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Mia Nakano LGBTQ | June 29, 2014 - 3:16pm
I was poking around make-up megastore Sephora the other day while waiting for a meeting and came across this display for Shalini Vadhera’s Global Goddess line. Come to think of it, I was actually looking for some concealer that would match my skin tone and there it was – a whole line of beauty products made by a South Asian woman, catering to different skin tones.
Neela Banerjee | May 8, 2007 - 11:49am
mayday2.gif Begrudgingly, I awoke this morning to attend a “mandatory” 9 AM class because the instructor had written me an email specifically asking me to attend. My attendance record is substandard at best. While walking along the empty streets of Telegraph Avenue, I was well aware that today was International Workers’ Day and the anniversary of the Great American Boycott of 2006, but my main objective was to get my name on the class sign-in sheet and then promptly zone out. From the estimates I’d read in most major newspapers, I was doubtful that this year’s protests would bring out millions, shut down major freeways and make the voices of 12 million undocumented immigrants and their allies heard around the world like the protests of 2006. However, despite my low expectations I was surprised by the paltry attendance of this major event by the students at the supposed activist capital of the world, UC Berkeley. Last year I remember the campus was nearly shut down as hundreds of students crowded Sproul Plaza, chanting “Si, se puede!” and holding signs that declared: “The Pilgrims Didn’t Have Green Cards!” and “No Human is Illegal!,” all in solidarity with the protests rocking the nation from March to May in 2006 – the largest protests in American history. Instead, this year’s contingent was a jumbled group of 30 or so impassioned students imploring walkers-by to join the boycott. People ignored them, figuring that it was just another ineffectual “Berkeley thing.” Embarrassed and slightly ashamed, I grabbed a flyer and sauntered off to class. As I shuffled through the door, the graduate student instructor smiled and said with more than a hint of sarcasm, “I’m glad you made it.” Racked with guilt coming from all sides, I looked at him and said, “Uhm, you know, there’s a boycott of classes today…” He looked at me incredulously and said, “Dude, are you serious? Don’t walk out. I used to do that shit all of the time and there’s nothing more useless you could do to help immigrants than walking out of class. Trust me.”
Jason | May 2, 2007 - 4:29am
Alright all you bay people, here's one for you: Celebrate APA Heritage Month by joining (H)API Hour for an event with the Coalition of Asian American Government Employees (CAAGE) at The Chinese Historical Society of America! There, you can check out the new exhibit & museum theatre piece, Remembering 1882: Fighting for Civil Rights in the Shadow of the Chinese Exclusion Act. *The special guest will be San Francisco Assessor-Recorder Phil Ting, the city’s highest ranking elected APA.*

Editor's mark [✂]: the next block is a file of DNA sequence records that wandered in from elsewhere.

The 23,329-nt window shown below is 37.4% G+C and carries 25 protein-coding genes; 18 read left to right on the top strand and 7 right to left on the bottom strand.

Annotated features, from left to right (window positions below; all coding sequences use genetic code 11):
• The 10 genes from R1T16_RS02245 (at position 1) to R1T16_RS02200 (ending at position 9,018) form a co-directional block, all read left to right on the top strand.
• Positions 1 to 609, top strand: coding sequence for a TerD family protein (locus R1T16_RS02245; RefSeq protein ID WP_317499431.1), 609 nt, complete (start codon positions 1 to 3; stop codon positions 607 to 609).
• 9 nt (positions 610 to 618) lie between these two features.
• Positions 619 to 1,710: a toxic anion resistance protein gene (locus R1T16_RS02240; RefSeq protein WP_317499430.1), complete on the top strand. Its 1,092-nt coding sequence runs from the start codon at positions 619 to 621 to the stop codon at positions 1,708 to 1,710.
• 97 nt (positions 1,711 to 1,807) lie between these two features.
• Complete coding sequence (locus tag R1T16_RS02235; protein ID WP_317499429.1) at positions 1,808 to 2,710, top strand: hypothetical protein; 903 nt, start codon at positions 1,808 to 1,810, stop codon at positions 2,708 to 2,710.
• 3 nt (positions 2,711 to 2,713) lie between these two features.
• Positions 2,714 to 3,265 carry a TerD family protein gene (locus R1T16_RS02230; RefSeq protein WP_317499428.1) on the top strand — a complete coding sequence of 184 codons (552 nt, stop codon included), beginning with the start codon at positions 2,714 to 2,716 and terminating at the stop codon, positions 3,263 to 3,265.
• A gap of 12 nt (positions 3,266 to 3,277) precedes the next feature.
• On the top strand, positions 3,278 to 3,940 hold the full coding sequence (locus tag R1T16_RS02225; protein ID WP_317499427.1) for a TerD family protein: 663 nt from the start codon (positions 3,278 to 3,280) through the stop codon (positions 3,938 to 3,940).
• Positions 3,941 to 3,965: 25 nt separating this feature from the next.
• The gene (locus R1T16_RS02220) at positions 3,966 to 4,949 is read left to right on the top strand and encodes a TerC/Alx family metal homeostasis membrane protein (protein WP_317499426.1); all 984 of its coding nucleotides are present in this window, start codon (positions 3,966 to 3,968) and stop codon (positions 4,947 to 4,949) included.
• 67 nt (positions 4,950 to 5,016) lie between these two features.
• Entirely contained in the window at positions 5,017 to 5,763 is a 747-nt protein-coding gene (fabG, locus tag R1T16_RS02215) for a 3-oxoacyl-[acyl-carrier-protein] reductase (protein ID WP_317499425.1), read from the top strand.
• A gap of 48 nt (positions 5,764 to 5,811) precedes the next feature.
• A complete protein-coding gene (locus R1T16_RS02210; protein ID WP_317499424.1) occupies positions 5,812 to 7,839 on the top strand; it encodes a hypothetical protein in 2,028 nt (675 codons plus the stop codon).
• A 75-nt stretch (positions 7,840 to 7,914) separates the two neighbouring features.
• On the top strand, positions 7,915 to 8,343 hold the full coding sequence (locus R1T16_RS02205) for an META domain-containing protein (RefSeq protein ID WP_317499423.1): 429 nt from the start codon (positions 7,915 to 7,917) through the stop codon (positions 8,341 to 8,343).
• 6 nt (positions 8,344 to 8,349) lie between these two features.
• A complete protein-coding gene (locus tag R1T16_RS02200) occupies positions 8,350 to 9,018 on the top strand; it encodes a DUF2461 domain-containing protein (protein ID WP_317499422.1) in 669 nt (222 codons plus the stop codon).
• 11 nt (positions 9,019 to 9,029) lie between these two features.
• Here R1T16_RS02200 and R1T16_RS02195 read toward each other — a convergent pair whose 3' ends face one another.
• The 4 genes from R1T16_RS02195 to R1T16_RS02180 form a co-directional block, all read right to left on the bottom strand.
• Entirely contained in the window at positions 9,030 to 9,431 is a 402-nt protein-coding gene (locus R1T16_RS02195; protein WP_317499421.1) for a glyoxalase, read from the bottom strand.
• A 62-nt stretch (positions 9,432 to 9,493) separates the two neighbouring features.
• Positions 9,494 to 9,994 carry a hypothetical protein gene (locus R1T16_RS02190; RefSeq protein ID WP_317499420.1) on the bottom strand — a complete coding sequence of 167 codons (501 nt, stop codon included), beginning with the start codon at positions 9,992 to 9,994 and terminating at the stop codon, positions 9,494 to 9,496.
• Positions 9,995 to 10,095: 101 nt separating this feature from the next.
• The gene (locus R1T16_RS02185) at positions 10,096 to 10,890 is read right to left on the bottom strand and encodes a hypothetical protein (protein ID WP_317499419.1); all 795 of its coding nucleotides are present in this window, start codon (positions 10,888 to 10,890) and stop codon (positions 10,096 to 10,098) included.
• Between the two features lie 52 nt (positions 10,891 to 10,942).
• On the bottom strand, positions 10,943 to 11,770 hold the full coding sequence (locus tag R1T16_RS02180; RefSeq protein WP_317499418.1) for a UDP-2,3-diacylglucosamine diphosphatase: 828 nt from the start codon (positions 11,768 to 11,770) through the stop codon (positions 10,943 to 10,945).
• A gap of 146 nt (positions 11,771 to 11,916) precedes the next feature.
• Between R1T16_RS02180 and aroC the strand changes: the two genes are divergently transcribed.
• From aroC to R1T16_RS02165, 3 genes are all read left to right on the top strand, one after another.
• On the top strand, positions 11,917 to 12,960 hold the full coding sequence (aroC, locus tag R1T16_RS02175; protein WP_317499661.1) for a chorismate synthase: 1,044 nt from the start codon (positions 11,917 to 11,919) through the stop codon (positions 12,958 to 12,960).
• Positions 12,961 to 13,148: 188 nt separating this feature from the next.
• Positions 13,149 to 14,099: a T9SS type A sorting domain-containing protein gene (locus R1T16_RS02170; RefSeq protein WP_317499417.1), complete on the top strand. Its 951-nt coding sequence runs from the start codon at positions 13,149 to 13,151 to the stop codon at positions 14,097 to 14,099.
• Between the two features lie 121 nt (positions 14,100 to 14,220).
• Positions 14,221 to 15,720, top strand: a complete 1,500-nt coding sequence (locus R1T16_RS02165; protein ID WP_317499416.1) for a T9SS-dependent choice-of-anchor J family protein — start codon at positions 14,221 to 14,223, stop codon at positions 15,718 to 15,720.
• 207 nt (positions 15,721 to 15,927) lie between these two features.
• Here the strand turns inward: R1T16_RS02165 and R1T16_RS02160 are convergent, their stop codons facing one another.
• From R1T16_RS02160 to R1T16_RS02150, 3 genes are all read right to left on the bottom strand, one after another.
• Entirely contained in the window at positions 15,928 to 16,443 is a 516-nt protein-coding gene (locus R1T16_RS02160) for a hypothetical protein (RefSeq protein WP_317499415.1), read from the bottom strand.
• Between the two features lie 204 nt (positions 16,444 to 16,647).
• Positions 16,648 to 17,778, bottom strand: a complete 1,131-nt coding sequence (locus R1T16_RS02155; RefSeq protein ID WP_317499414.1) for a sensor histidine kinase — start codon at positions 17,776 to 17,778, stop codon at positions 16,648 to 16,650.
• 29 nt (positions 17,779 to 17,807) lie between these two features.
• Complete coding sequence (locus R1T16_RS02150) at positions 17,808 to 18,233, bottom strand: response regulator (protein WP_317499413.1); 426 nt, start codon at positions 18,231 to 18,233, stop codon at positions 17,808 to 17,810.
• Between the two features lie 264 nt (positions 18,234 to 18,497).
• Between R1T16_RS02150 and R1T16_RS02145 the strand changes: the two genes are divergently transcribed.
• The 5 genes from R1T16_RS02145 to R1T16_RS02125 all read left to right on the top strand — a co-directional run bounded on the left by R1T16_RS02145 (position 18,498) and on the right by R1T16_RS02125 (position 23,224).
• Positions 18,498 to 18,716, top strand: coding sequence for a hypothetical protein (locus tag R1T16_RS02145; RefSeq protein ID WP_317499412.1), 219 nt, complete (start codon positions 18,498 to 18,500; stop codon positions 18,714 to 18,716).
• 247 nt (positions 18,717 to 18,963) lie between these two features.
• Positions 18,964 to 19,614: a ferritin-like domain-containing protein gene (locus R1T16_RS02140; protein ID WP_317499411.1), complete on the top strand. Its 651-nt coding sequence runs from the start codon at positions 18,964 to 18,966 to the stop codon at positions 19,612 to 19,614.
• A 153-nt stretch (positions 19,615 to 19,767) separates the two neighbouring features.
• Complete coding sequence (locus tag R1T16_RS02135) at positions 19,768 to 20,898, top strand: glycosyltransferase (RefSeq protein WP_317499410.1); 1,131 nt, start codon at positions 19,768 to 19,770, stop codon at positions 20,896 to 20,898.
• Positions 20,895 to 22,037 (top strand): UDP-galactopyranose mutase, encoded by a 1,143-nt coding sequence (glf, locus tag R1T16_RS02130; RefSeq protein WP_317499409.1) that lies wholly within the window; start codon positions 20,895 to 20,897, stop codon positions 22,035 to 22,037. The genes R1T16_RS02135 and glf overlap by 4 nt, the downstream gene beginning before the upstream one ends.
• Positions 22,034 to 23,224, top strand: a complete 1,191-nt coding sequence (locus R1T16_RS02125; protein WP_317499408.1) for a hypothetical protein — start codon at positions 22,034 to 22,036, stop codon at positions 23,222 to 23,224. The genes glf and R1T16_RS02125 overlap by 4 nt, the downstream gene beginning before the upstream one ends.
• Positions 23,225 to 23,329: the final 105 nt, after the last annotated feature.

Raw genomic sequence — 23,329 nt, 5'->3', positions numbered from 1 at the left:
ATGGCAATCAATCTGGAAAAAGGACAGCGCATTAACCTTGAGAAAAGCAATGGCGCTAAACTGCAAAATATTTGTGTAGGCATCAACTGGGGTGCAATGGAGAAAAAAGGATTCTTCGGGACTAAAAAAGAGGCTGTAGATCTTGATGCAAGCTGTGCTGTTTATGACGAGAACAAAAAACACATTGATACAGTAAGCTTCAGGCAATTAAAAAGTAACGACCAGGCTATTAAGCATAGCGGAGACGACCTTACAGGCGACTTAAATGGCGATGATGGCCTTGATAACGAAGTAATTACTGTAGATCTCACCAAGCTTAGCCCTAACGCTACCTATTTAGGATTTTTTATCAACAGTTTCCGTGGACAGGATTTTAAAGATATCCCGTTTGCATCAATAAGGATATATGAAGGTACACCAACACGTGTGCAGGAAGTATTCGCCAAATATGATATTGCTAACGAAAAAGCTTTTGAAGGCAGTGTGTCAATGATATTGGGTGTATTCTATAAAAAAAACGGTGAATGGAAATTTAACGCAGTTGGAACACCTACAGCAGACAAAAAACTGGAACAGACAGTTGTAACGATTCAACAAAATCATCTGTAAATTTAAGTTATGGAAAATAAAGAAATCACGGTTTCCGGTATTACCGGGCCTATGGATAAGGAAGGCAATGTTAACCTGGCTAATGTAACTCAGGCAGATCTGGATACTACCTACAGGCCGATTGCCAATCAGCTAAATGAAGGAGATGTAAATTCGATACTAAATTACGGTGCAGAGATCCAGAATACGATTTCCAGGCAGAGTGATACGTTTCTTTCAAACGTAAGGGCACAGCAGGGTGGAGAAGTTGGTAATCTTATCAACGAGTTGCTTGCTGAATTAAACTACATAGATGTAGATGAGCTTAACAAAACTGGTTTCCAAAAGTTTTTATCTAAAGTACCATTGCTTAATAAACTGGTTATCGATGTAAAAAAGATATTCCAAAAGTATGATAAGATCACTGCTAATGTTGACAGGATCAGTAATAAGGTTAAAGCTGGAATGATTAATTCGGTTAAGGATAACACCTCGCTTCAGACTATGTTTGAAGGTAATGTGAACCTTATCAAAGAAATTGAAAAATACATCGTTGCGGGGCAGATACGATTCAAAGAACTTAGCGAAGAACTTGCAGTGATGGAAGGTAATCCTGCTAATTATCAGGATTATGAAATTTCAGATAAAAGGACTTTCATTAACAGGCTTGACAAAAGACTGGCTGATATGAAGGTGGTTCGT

Lisa Lee | May 2, 2007 - 1:09am
In a YouTube posting, Kenneth Eng, the former AsianWeek columnist says the Virginia Tech shootings were the "funniest thing" he'd ever read about.
Harry Mok | May 1, 2007 - 2:34pm
Hello Southern California! (H)API Hour is hosting a "warm up" party for Visual Communications' VC FILMFEST 2007 this Wednesday, May 2nd, 2007. Attend and meet filmmakers and their cast members! hapihour_may2_LA.jpg
Lisa Lee | May 1, 2007 - 10:00am
karsh_lookingback.jpg Pioneering tablatronic musician, DJ, and producer Karsh Kale talks to Mr. Hyphen.
Robin Sukhadia | April 30, 2007 - 7:04pm
Don't forget, there's a Hyphen party tonight to celebrate the release of the Faith Issue. Yes, it's been out for more than a month already, but I'm sure you won't mind that we're using our latest issue as an excuse to throw a party.
Melissa Hung | April 27, 2007 - 3:13pm
It was pointed out to me the other night that I’m a living, breathing embodiment of the stereotypical quiet Asian.
Harry Mok | April 24, 2007 - 9:07am
More links to articles about the Virigina Tech shooting:
  • Story in today's NY Times about Seung-Hui Cho's upbringing and how he hardly spoke, even as a child: Before Deadly Rage, a Life Consumed by a Troubling Silence. The story quotes the pastor of Korean American church in Centreville who watched the tapes with his family and said they had never seen Cho talk in complete sentences before.
  • Also from the Times: Korean-Americans Brace for Problems in Wake of Killings.
  • Good commentary by Jeff Yang over at Salon: Killer Refelction: Cho and other Asian shooters were portrayed as "smart but quiet" and "fundamentally foreign." What do these stereotypes reveal, and what do they obscure?
  • Melissa Hung | April 20, 2007 - 5:00pm
    story.loganathan.vt.jpg G.V. Loganathan cared for 'students as if they were his own children'
    Robin Sukhadia | April 19, 2007 - 11:05pm
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